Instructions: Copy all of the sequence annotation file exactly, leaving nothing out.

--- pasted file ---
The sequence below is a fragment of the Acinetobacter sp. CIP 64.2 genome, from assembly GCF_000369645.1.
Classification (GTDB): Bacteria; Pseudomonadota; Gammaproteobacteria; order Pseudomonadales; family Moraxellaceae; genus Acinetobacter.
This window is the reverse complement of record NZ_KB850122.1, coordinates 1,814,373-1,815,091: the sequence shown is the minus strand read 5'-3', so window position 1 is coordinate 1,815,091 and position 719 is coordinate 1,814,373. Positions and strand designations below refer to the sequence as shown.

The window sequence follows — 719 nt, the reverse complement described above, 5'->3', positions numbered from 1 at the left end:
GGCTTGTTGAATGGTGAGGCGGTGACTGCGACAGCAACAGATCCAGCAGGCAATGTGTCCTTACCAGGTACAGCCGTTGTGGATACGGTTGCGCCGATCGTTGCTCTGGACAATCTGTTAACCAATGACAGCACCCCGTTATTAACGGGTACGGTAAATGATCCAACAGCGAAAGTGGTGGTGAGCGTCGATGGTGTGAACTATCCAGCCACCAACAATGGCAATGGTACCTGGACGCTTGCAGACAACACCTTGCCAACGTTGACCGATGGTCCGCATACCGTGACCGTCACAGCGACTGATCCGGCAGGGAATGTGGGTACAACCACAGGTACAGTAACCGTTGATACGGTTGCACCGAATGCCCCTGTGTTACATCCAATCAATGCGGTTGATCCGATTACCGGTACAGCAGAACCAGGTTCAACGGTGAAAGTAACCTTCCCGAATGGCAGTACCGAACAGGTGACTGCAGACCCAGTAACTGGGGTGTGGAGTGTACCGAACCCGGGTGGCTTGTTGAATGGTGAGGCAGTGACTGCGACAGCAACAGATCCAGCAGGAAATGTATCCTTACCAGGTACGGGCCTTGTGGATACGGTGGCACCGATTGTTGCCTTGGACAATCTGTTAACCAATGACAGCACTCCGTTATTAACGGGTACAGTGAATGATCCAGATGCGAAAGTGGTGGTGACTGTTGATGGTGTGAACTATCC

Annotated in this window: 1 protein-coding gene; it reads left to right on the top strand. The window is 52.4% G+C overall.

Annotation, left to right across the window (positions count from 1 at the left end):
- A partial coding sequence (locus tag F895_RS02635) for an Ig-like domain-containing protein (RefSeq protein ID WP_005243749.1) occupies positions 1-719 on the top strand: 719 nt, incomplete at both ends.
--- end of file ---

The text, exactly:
The sequence below is a fragment of the Acinetobacter sp. CIP 64.2 genome, from assembly GCF_000369645.1.
Classification (GTDB): Bacteria; Pseudomonadota; Gammaproteobacteria; order Pseudomonadales; family Moraxellaceae; genus Acinetobacter.
This window is the reverse complement of record NZ_KB850122.1, coordinates 1,814,373-1,815,091: the sequence shown is the minus strand read 5'-3', so window position 1 is coordinate 1,815,091 and position 719 is coordinate 1,814,373. Positions and strand designations below refer to the sequence as shown.

The window sequence follows — 719 nt, the reverse complement described above, 5'->3', positions numbered from 1 at the left end:
GGCTTGTTGAATGGTGAGGCGGTGACTGCGACAGCAACAGATCCAGCAGGCAATGTGTCCTTACCAGGTACAGCCGTTGTGGATACGGTTGCGCCGATCGTTGCTCTGGACAATCTGTTAACCAATGACAGCACCCCGTTATTAACGGGTACGGTAAATGATCCAACAGCGAAAGTGGTGGTGAGCGTCGATGGTGTGAACTATCCAGCCACCAACAATGGCAATGGTACCTGGACGCTTGCAGACAACACCTTGCCAACGTTGACCGATGGTCCGCATACCGTGACCGTCACAGCGACTGATCCGGCAGGGAATGTGGGTACAACCACAGGTACAGTAACCGTTGATACGGTTGCACCGAATGCCCCTGTGTTACATCCAATCAATGCGGTTGATCCGATTACCGGTACAGCAGAACCAGGTTCAACGGTGAAAGTAACCTTCCCGAATGGCAGTACCGAACAGGTGACTGCAGACCCAGTAACTGGGGTGTGGAGTGTACCGAACCCGGGTGGCTTGTTGAATGGTGAGGCAGTGACTGCGACAGCAACAGATCCAGCAGGAAATGTATCCTTACCAGGTACGGGCCTTGTGGATACGGTGGCACCGATTGTTGCCTTGGACAATCTGTTAACCAATGACAGCACTCCGTTATTAACGGGTACAGTGAATGATCCAGATGCGAAAGTGGTGGTGACTGTTGATGGTGTGAACTATCC

Annotated in this window: 1 protein-coding gene; it reads left to right on the top strand. The window is 52.4% G+C overall.

Annotation, left to right across the window (positions count from 1 at the left end):
- A partial coding sequence (locus tag F895_RS02635) for an Ig-like domain-containing protein (RefSeq protein ID WP_005243749.1) occupies positions 1-719 on the top strand: 719 nt, incomplete at both ends.